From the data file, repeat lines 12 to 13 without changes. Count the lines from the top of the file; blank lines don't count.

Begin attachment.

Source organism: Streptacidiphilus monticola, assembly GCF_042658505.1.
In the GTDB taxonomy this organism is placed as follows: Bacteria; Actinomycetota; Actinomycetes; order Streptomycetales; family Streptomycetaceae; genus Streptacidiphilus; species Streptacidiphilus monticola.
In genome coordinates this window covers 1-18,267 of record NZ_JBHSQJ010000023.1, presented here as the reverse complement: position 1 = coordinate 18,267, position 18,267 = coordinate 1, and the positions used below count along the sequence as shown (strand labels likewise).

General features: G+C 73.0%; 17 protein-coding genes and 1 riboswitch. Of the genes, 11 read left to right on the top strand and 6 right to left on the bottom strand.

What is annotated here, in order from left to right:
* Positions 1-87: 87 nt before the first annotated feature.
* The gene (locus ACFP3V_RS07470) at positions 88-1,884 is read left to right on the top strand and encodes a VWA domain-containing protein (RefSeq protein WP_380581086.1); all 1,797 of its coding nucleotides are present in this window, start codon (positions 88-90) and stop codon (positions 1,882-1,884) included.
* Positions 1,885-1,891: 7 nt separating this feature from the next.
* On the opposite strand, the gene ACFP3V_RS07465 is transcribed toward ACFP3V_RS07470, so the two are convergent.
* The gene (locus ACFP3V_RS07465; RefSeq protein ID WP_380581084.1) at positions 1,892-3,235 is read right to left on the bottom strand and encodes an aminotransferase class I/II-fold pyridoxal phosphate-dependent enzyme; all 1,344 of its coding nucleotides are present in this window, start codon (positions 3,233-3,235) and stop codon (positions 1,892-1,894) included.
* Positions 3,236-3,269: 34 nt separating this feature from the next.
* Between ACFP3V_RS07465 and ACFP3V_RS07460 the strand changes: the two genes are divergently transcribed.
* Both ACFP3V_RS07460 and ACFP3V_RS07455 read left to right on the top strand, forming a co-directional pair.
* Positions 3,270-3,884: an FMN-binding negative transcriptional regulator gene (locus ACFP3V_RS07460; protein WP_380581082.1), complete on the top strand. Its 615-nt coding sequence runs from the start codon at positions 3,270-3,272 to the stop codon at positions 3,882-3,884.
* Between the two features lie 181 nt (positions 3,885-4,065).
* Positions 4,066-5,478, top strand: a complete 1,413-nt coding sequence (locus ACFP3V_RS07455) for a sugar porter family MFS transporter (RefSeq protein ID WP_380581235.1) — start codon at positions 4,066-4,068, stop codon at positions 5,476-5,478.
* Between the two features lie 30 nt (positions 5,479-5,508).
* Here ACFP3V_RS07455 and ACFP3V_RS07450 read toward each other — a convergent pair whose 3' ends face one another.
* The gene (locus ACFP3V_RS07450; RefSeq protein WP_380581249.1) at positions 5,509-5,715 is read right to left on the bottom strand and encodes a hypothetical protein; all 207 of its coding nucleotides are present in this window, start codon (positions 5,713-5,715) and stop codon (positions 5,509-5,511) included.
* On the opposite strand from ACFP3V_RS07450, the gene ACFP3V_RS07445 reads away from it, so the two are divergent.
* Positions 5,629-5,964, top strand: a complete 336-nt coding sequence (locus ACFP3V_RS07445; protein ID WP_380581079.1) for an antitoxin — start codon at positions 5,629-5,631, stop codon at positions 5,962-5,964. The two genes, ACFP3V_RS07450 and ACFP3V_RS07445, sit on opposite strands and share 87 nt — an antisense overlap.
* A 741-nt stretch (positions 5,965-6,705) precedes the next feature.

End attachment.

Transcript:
* Between ACFP3V_RS07465 and ACFP3V_RS07460 the strand changes: the two genes are divergently transcribed.
* Both ACFP3V_RS07460 and ACFP3V_RS07455 read left to right on the top strand, forming a co-directional pair.